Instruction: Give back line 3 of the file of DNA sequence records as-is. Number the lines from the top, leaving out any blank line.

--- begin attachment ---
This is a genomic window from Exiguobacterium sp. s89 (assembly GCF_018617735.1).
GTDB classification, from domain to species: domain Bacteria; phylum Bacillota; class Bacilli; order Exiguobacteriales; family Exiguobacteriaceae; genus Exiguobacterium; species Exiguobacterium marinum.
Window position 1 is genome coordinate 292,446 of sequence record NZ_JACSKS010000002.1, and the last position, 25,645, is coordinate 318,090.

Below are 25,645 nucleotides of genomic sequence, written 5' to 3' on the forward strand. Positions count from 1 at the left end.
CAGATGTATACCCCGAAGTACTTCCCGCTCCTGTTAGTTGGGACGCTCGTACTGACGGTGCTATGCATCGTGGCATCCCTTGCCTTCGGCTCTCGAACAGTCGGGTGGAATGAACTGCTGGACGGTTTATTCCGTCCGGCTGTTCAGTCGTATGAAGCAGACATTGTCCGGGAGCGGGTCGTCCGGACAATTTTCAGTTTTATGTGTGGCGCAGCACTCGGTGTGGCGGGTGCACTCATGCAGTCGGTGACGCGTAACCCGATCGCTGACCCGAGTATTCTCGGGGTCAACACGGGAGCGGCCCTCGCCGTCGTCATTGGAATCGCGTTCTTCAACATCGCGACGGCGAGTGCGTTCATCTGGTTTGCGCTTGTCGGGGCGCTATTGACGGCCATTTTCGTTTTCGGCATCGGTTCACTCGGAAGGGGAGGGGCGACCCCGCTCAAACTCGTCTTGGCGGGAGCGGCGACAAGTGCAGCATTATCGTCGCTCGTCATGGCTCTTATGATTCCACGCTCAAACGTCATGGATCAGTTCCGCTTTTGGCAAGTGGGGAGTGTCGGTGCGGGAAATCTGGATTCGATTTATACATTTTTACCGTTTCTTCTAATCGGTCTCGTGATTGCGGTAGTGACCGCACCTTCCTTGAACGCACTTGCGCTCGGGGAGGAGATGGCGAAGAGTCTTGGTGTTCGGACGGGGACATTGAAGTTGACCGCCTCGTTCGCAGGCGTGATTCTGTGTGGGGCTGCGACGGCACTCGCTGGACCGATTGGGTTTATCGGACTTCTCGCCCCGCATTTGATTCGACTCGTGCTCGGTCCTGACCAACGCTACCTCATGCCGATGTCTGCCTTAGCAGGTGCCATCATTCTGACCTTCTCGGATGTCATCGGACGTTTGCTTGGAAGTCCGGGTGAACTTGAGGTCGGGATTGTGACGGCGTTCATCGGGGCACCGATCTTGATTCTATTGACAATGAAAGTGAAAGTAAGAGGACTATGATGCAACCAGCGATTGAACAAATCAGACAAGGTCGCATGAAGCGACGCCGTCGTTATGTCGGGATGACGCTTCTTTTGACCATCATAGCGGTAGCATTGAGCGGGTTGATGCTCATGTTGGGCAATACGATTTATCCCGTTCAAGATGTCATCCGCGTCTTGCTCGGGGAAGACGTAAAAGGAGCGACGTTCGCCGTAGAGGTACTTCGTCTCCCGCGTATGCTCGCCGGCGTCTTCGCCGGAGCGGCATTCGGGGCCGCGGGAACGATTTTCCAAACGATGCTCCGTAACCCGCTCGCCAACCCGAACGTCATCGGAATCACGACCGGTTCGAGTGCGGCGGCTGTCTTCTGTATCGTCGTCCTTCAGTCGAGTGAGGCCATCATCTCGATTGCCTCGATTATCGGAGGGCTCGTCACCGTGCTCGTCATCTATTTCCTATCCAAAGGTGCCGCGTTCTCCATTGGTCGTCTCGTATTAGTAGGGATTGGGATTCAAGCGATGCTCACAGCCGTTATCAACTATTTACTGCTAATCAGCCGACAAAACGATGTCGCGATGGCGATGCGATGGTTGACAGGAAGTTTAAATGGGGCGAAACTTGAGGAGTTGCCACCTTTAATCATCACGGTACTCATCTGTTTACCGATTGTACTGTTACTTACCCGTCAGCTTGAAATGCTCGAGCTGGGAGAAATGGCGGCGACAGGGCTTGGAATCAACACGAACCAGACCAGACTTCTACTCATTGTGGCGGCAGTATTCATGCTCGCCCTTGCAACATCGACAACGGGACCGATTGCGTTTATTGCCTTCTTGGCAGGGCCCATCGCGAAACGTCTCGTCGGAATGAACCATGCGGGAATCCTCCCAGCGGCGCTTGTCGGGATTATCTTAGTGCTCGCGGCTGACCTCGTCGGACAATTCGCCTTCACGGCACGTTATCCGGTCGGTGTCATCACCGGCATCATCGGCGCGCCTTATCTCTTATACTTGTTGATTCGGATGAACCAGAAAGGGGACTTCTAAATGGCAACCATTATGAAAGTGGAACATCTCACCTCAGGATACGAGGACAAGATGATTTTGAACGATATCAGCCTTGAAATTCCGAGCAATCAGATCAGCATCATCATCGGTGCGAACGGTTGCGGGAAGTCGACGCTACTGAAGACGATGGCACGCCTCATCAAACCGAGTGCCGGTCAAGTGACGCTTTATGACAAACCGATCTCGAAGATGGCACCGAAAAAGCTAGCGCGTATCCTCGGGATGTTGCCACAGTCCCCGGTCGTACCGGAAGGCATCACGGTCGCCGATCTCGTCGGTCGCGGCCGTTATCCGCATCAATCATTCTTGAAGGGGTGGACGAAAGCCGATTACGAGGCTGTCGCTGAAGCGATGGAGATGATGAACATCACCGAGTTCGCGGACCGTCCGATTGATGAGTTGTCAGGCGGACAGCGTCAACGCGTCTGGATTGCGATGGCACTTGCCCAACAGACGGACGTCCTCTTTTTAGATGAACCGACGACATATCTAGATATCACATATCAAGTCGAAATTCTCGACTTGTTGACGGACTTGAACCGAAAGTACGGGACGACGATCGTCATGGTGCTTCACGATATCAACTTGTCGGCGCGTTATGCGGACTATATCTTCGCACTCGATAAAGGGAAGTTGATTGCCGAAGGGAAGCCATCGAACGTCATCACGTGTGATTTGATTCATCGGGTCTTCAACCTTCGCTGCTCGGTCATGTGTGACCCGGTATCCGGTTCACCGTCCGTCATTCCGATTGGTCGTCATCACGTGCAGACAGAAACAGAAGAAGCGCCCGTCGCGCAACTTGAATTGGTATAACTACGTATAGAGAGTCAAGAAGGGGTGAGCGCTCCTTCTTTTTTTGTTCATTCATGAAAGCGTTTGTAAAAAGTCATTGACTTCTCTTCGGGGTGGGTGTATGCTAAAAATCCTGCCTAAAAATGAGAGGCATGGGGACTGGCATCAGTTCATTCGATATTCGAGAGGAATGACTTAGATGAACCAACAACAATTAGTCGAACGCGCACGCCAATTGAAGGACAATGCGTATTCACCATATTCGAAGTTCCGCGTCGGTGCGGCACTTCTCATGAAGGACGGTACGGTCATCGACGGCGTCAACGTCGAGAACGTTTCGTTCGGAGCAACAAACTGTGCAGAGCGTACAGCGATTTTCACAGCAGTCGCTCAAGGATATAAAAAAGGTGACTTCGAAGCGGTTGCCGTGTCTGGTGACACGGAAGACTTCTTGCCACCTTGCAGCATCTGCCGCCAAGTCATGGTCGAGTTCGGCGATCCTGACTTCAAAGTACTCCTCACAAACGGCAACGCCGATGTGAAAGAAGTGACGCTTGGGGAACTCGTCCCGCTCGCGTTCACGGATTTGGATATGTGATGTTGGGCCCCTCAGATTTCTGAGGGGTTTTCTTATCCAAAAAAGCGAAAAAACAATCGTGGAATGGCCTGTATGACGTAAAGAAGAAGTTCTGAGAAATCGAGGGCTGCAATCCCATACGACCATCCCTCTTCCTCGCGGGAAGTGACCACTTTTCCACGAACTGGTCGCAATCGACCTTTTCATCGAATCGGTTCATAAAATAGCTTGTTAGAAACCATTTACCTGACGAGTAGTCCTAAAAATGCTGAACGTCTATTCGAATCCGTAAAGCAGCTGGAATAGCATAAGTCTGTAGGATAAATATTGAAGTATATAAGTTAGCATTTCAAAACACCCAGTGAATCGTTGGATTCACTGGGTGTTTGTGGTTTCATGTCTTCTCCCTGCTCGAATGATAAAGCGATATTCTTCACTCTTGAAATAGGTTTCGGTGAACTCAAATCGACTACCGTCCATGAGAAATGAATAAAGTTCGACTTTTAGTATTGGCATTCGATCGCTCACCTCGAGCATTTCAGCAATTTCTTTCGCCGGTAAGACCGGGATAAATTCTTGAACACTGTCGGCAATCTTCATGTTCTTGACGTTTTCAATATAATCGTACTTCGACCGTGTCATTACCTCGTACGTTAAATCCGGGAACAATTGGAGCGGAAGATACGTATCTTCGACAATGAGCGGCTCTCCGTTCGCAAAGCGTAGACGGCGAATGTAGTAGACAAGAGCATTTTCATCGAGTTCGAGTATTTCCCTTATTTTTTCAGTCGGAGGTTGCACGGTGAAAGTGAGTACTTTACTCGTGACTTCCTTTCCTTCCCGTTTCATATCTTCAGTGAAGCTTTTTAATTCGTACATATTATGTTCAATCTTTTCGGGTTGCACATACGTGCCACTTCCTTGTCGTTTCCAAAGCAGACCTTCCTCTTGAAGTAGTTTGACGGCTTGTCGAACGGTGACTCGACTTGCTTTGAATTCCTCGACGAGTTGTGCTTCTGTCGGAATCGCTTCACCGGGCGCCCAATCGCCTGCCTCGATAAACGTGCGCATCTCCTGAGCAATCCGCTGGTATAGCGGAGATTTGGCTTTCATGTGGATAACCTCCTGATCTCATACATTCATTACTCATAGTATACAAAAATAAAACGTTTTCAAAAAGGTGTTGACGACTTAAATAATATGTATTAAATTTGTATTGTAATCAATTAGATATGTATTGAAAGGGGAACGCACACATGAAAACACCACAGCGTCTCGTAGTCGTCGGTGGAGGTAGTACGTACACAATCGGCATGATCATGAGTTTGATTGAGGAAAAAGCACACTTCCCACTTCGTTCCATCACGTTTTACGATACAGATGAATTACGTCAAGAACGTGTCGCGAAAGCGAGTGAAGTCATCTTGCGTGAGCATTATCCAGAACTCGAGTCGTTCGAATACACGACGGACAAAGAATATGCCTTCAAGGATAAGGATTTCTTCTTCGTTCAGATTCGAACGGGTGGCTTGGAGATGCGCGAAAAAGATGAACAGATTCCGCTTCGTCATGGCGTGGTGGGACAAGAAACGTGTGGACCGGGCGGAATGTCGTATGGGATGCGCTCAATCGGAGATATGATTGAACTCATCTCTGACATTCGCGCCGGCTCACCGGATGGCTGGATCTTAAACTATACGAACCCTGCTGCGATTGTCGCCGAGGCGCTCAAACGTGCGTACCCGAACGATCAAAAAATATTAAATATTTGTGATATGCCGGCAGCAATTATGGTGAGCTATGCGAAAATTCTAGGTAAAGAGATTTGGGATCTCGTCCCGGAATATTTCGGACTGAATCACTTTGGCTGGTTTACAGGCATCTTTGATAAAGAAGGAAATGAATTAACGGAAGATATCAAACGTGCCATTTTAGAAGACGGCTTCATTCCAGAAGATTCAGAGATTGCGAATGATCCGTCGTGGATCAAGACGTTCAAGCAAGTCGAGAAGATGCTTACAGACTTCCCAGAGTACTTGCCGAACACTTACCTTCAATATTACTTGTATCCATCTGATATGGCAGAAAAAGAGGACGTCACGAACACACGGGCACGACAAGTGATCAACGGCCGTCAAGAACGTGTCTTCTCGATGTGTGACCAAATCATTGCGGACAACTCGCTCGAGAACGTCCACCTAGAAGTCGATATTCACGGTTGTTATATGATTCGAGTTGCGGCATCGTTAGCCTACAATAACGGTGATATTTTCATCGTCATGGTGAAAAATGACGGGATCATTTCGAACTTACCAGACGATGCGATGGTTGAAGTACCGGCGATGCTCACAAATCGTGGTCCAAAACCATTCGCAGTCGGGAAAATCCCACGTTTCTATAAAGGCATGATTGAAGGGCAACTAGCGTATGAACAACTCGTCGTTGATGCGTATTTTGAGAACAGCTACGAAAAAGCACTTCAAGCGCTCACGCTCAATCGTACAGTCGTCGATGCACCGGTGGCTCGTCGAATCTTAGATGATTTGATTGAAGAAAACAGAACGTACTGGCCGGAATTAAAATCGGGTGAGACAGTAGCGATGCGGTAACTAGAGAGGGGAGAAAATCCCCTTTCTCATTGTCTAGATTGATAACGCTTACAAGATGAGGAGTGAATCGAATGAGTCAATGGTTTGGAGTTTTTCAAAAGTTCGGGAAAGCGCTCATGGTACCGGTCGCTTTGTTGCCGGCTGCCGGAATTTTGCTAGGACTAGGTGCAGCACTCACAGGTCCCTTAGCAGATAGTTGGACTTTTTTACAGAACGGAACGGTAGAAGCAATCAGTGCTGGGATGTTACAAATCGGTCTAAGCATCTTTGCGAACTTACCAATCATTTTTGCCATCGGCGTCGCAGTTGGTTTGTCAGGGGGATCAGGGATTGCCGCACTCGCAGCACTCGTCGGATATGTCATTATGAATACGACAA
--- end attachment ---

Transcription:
Window position 1 is genome coordinate 292,446 of sequence record NZ_JACSKS010000002.1, and the last position, 25,645, is coordinate 318,090.